Taxing rich to be theme of Obama’s re-election campaign
AP WASHINGTON AIMING tax increases at millionaires and companies that ship jobs abroad may help frame the fairness theme of President Barack Obama’s reelection campaign, but it’s a plan that stands virtually no chance of passing Congress. Republicans have enough votes in the GOP-run House, and almost certainly in the Democratic-controlled Senate, to kill Obama’s proposals.
They say his ideas would discourage investment and job creation and further hurt an already ailing economy. “He’s got to know that none of those things he proposed really have much of a chance of going through both houses of Congress,” said Senator Orrin Hatch of Utah, top Republican on the Senate Finance Committee. “I don’t think he’s intending on passing any laws this year,” said House Budget Committee Chairman Paul Ryan.
“He’s in a campaign. That was his re-election speech.” After last year’s hyper-partisanship bogged down routine business like financing the government and paying its debts, few expect much to move through Congress before November’s election anyway — especially not tax hikes that Republicans solidly reject. “Even if there is little prospect of getting Republicans to agree with these proposals, they’re important reference points for the public in identifying Obama as someone who’s on their side,” said Democratic pollster Geoffrey Garin.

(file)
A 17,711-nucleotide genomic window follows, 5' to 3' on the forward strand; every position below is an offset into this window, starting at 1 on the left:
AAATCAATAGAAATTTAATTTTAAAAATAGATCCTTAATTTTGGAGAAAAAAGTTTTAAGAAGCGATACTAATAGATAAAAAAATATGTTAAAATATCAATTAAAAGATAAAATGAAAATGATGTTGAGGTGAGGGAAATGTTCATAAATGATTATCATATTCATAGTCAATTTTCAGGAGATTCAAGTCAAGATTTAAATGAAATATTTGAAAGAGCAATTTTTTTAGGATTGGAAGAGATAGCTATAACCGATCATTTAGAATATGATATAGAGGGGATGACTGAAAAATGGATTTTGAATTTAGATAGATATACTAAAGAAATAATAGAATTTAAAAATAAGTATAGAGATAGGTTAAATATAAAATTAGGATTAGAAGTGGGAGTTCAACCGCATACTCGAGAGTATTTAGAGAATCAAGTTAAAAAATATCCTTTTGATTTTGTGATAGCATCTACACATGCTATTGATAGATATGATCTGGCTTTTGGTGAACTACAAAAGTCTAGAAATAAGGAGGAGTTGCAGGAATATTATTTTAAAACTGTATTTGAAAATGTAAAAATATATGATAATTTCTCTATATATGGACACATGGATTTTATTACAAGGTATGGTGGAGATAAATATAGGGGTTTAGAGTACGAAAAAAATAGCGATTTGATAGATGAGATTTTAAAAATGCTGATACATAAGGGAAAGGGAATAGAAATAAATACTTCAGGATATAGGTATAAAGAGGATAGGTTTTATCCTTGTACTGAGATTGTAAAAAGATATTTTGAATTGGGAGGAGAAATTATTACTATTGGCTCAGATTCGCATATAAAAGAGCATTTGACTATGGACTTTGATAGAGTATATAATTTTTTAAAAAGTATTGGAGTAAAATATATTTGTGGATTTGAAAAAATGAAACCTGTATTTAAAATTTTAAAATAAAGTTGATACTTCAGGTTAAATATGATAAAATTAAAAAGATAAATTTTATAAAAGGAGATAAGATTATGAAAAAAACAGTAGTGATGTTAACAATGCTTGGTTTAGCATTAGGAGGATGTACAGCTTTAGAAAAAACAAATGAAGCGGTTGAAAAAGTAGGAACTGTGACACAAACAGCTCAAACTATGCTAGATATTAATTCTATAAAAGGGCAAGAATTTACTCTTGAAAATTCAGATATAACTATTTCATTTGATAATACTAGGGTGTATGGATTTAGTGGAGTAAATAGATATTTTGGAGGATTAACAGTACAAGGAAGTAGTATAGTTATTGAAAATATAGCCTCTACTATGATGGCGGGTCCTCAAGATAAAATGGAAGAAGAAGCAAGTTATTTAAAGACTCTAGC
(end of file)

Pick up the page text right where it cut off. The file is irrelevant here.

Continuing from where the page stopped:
Obama offered his plans, with scant detail, in Tuesday’s State of the Union address. He used the word “fair” seven times to describe tax increases aimed at groups the Occupy movement has branded as the “one percent” of Americans who are doing extremely well while the rest of society struggles. The president proposed ending tax breaks for US companies moving jobs or profits to foreign countries and creating a minimum tax on their overseas profits. He also suggested new tax breaks for businesses that move jobs back to the US, for domestic manufacturing and for companies that invest in towns that have suffered major job losses.
Getting most attention was his plan to tax incomes above $1 million annually at a rate of at least 30 percent. That’s a sharp and convenient contrast with the 15 percent tax rate enjoyed by former Massachusetts Governor Mitt Romney, a leading contender for the Republican presidential nomination, who earned about $21 million each of the past two years. The proposals quickly became fodder for the GOP presidential contenders. Romney said the next day on CNBC’s “Kudlow Report” that Obama’s plan was “designed to come at me if I’m the nominee,” and former House Speaker Newt Gingrich said during last Thursday’s presidential debate, “His proposal on taxes would make the economy worse.” Democrats immediately made clear that there will be Senate votes this year on the subject. New York Senator Charles Schumer, part of the Senate Democratic leadership, said he was relishing a push on “some kind of Romney rule, I mean Buffett rule.” Obama has embraced a Buffett rule, named for billionaire Warren Buffett, who has cited the inequity of laws that let him pay a lowe